“Too many Americans are just barely getting by in our economy,” said House Majority Leader Steny Hoyer, D-Md. “And we simply can’t go back to the way things were before the pandemic.”
An initial batch of key figures released by the nonpartisan Congressional Budget Office showed that its projections were aligning closely with earlier estimates from the White House. That included tax credits to spur clean energy development, bolstered child care assistance and extended tax breaks for millions of families with children, lower-earning workers and people buying private health insurance.
The measure would provide $109 billion to create free preschool for 3- and 4-year-olds. There were large sums for home health care for seniors, new Medicare coverage for hearing and a new requirement for four weeks of paid family leave. The family leave program, however, was expected to be removed in the Senate, where it’s been opposed by Manchin.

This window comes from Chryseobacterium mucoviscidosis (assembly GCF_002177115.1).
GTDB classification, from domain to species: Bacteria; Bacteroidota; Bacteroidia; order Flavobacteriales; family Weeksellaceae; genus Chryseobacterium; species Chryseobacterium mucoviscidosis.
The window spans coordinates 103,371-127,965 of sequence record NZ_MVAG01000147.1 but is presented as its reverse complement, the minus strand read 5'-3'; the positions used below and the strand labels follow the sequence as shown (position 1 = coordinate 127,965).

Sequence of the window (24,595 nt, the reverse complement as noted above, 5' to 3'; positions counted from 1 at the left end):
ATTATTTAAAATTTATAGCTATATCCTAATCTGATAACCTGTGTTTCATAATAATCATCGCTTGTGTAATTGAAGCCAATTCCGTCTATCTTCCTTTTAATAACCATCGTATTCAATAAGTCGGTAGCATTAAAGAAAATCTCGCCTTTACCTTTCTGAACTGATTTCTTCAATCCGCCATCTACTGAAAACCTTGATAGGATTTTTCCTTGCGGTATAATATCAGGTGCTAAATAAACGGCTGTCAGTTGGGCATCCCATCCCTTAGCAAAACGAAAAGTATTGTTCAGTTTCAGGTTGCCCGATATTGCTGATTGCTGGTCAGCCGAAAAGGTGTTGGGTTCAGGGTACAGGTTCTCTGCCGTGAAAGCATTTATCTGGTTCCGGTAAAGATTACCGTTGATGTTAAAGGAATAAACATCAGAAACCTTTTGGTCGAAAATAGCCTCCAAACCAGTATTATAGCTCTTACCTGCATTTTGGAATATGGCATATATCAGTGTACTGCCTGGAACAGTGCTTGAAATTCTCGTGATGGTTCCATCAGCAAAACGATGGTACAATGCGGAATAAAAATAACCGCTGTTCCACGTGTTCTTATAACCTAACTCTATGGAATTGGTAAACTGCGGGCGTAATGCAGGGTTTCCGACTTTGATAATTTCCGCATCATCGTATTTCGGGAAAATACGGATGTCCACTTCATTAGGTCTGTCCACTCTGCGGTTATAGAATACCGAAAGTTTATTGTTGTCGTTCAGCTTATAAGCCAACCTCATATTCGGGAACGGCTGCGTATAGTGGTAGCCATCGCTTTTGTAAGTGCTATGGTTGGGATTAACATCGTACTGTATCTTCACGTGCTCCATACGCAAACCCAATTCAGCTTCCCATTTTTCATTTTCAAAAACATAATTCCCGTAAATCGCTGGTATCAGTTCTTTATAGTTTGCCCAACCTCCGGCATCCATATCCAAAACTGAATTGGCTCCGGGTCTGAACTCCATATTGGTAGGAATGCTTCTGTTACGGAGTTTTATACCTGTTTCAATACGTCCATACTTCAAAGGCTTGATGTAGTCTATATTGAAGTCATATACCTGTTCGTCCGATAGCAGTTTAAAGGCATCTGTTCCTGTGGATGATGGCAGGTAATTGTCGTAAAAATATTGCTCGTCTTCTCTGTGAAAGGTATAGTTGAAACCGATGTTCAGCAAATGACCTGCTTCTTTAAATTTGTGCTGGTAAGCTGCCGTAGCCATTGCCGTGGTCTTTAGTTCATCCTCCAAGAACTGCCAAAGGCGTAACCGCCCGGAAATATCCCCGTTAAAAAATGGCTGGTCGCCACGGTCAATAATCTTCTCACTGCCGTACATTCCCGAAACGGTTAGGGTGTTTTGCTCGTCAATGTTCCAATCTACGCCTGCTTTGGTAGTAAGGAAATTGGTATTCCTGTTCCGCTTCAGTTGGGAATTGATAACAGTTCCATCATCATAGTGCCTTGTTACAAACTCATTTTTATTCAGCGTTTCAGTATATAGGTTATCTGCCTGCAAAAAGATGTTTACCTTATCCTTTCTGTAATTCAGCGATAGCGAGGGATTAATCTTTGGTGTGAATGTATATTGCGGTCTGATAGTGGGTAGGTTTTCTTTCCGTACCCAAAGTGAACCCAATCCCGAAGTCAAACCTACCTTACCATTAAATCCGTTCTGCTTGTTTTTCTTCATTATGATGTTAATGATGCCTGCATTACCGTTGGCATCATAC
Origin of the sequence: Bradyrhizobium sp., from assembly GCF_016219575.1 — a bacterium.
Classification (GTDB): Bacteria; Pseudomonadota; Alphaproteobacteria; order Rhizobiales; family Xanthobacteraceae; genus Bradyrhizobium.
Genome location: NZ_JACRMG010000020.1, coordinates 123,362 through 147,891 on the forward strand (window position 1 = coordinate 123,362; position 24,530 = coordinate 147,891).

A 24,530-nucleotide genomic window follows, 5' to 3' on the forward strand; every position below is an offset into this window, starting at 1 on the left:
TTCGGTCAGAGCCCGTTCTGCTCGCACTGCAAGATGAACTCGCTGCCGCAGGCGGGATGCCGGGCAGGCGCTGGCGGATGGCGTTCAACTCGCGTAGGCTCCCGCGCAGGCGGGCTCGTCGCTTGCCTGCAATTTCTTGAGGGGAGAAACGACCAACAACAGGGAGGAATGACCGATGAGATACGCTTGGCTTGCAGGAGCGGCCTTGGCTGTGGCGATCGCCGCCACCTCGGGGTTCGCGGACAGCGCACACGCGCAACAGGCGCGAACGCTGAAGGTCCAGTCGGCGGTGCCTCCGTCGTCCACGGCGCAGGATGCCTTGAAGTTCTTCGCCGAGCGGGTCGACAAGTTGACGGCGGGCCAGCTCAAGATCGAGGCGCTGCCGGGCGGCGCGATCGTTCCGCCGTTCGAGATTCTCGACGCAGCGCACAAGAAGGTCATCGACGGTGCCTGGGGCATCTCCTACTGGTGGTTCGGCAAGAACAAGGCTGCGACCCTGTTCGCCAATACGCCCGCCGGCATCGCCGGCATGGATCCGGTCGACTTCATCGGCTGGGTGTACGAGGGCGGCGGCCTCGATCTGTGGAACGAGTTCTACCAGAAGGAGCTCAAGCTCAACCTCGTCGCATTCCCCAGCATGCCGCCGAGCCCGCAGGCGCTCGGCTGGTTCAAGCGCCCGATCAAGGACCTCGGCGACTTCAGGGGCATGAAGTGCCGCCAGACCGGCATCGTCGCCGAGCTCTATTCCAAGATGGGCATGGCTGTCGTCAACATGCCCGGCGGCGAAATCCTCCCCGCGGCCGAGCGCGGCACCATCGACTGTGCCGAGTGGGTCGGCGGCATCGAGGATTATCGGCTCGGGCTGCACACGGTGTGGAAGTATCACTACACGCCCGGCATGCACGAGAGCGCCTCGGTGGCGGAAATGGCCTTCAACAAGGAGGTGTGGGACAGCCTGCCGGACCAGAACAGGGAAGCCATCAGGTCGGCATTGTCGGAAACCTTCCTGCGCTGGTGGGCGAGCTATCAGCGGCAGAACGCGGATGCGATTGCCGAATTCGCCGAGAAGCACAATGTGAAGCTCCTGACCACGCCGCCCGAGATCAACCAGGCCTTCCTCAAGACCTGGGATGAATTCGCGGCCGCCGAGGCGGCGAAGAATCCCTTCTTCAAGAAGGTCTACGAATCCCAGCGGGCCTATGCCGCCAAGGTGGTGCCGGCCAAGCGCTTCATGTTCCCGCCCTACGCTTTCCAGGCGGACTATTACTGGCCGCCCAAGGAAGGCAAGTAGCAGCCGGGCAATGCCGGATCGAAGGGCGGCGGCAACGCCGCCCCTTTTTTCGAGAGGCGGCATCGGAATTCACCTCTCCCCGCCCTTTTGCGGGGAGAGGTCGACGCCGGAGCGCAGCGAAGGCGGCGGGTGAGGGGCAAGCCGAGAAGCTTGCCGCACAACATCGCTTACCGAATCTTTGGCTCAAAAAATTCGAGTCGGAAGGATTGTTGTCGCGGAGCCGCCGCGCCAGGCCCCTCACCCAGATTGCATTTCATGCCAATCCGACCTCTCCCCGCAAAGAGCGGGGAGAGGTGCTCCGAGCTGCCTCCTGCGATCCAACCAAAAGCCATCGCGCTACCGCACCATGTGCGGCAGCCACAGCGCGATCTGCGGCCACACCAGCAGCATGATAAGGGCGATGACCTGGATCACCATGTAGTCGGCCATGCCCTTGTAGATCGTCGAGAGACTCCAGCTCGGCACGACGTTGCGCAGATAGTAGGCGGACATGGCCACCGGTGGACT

In one major but expected difference, CBO estimated that by spending $80 billion to beef up IRS tax enforcement, the agency would collect $207 billion in new revenue over the coming decade. That meant net savings of $127 billion, well below the White House’s more optimistic $400 billion estimate.
In a scorekeeping quirk, CBO formally estimated that the legislation would drive up federal budget deficits by $367 billion over the coming decade. The agency’s budget guidelines technically require it to not count IRS savings when measuring a bill’s deficit impact. But it acknowledged that the measure’s true impact would produce added shortfalls of the lower figure — $160 billion — when counting added revenue the IRS would collect.